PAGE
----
CME: Meat Prices High Despite High Unemployment

US - We were contemplating what to write about in this edition of the Daily Livestock Report when an article in today’s Wall Street Journal caught our eye. The title was eye catching: “Meat Prices Continue their Bull Run“ and the opening sentence was just as thought provoking, write Steve Meyer and Len Steiner.
calendar icon 4 November 2011
clock icon 4 minute read

It stated: “Here's food for thought: Despite being fed a steady diet of conflicting news about the global economy, consumers around the world are still tucking into pricey steaks and juicy pork chops with gusto.“ (WSJ, 11/3 Edition)

It is a sentiment that we have heard many times recently as people try to reconcile all the gloom and doom talk in cable channels and economic data feeds with the reality of higher prices at the retail store or the foodservice menu.

How can you charge this kind of money for steaks or pork chops, the thinking goes, when nine per cent of people don’t have jobs and there is all this fear and panic all around?

Well, it often helps to take a step back and look at the world around you. And not just at your town, your state or even your country. Rather, it helps to look at the WORLD around you.

Thomas Friedman, a NY Times columnist, wrote a book a few years ago titled “The World Is Flat“, arguing that many of the political and physical barriers keeping people apart have been erased, creating a more level playing field and consequently a much more competitive environment.

The worker in Bangalore or Shanghai now has access not just to the internet or Hollywood movies, but also to the food resources that we take for granted.

And once we take this perceptual step back, consider both supplies and demand at a global level. In the top chart, we show what has happened to world cattle and hog inventories since 2000.

The world hog inventory through 2010 was down two per cent compared to 2000 and it is expected to grow only modestly in 2011 and 2012. USDA currently forecasts the total world swine inventory in 2012 at 781.5 million head, 0.2 per cent lower than in year 2000.

The world bovine inventory in year 2012 is forecast at 1.018 billion head, 1.4 per cent less than what it was in year 2000.

Productivity increases likely have allowed producers to get a bit more beef and pork out of smaller herds but the reality is that in 2012 we will have fewer animals than 12 years ago. Now consider the demand side of the equation: globally.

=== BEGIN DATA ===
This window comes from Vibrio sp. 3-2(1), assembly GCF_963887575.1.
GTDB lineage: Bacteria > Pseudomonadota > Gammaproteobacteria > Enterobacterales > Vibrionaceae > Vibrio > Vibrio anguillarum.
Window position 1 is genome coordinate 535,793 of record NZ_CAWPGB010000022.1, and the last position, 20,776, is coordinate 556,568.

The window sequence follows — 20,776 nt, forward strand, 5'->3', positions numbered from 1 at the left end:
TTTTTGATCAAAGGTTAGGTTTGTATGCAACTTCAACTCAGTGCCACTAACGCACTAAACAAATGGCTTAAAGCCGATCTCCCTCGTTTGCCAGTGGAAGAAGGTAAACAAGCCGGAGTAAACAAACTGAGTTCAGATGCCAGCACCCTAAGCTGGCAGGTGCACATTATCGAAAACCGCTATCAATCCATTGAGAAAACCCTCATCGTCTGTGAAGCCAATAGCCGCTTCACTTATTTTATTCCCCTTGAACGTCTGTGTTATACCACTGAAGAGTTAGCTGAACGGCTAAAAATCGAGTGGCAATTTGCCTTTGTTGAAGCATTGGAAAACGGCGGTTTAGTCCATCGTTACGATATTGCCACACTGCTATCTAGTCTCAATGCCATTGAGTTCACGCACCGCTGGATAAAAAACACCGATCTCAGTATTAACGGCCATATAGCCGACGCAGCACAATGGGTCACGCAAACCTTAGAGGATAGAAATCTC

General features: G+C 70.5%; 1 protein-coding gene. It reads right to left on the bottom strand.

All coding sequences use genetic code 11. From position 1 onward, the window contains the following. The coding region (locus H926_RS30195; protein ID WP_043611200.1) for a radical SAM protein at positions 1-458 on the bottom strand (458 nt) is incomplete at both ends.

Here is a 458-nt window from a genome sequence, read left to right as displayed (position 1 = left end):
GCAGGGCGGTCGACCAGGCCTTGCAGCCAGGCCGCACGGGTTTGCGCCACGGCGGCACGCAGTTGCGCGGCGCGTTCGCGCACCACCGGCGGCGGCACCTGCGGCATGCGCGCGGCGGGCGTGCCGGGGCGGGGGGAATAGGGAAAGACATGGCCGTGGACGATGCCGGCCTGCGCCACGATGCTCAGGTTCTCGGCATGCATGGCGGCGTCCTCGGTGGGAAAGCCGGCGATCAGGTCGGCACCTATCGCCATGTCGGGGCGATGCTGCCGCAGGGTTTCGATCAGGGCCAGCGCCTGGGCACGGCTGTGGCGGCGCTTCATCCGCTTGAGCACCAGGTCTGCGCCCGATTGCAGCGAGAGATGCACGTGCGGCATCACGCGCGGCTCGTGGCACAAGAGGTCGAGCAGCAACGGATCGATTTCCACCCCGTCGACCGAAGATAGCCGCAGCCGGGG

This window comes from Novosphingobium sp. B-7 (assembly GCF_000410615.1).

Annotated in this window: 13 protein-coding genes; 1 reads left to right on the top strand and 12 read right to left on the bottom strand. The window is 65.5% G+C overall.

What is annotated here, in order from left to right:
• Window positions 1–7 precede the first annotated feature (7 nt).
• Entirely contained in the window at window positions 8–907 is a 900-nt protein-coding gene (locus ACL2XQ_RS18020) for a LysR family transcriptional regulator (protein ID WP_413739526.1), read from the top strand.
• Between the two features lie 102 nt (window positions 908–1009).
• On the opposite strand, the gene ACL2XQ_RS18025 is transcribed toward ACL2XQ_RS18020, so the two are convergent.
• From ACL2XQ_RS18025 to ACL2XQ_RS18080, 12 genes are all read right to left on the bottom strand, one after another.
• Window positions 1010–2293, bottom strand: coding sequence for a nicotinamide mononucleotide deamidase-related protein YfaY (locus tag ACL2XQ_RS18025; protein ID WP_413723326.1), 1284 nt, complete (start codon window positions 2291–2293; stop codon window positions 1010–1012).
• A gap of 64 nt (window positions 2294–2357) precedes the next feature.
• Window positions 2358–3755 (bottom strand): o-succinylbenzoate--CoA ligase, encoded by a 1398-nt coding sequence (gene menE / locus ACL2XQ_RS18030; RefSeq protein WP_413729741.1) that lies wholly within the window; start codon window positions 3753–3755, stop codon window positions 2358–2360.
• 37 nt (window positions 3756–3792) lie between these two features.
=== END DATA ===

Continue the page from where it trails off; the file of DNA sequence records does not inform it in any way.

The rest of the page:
Since 2000, the world gross domestic product (GDP) has gone from $32.2 trillion (constant year 2000 dollars) to $63 trillion in year 2010.

Forecasts are for 2.7 per cent world GDP growth in 2011 and another three per cent growth in 2012. So by year 2012, the world GDP could be as high as $66.7 trillion, more than double what it was in year 2000.

Also important to consider, and contributing to the growth in economic activity, is population growth. The world population increased from about six billion people in year 2000 to about seven billion people today.

That is an almost 17 per cent increase in the number of people that need to be fed while again, world cattle and hog inventories actually have declined. The increase in population and economic activity has come from areas that are starting with a deficit in the number of calories they take each day.

There is particularly a deficit in the number of calories from protein. As incomes increase, people tend to increase protein calories in their diets. Again, it is not a matter of munching on “pricey steaks or juicy pork chops“ although that happens too.

Rather, it is the small increase at the margin spread out over a larger population that has double the money to spend, which is pushing prices higher.

It is a flat world that will only get flatter (i.e. more competitive) On a per capita basis, the supply of beef, pork and poultry available to US consumers in year 2012 will be the smallest since 1987. Back then, the US economic activity was estimated at $4.6 trillion, compared to $14.5 trillion in 2010. Food for thought, indeed.

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